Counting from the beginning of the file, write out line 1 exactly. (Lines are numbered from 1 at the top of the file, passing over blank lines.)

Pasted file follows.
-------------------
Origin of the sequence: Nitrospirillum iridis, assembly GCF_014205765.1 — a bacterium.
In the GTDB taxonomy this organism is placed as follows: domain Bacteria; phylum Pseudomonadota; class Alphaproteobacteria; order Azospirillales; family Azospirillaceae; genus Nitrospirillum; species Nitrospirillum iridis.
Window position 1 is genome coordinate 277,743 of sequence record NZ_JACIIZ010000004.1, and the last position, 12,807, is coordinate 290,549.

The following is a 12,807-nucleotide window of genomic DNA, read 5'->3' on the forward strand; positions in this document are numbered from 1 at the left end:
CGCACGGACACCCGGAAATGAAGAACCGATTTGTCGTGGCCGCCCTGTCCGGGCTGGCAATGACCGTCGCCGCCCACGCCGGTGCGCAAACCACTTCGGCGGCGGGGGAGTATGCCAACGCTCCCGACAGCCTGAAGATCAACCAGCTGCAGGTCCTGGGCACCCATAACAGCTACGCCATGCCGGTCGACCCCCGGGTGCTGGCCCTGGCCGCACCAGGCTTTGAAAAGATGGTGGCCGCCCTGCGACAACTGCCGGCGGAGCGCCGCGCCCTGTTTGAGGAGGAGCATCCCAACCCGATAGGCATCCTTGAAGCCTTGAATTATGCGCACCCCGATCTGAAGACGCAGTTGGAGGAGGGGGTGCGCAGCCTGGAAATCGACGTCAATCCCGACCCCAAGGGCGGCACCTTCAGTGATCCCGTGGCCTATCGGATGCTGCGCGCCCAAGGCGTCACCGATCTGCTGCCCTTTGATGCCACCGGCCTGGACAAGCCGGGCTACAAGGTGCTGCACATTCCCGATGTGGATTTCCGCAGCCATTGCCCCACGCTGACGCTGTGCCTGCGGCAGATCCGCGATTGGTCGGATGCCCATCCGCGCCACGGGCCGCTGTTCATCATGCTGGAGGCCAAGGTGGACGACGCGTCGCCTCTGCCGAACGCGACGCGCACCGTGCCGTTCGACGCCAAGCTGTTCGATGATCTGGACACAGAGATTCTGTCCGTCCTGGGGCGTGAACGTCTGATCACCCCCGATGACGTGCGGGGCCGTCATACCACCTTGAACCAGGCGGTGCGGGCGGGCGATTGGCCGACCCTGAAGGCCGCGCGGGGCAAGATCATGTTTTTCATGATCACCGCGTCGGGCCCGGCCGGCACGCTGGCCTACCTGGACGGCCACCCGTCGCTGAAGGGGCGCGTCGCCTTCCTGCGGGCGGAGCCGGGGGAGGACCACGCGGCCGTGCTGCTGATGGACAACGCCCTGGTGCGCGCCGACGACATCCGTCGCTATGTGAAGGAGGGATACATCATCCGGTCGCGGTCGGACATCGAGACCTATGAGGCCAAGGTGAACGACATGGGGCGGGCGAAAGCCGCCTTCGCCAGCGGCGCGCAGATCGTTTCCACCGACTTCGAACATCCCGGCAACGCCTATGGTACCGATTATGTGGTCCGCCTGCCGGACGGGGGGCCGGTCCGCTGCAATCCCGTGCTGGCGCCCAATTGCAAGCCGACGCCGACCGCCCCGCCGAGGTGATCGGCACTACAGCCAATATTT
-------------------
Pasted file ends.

Origin of the sequence: Nitrospirillum iridis, assembly GCF_014205765.1 — a bacterium.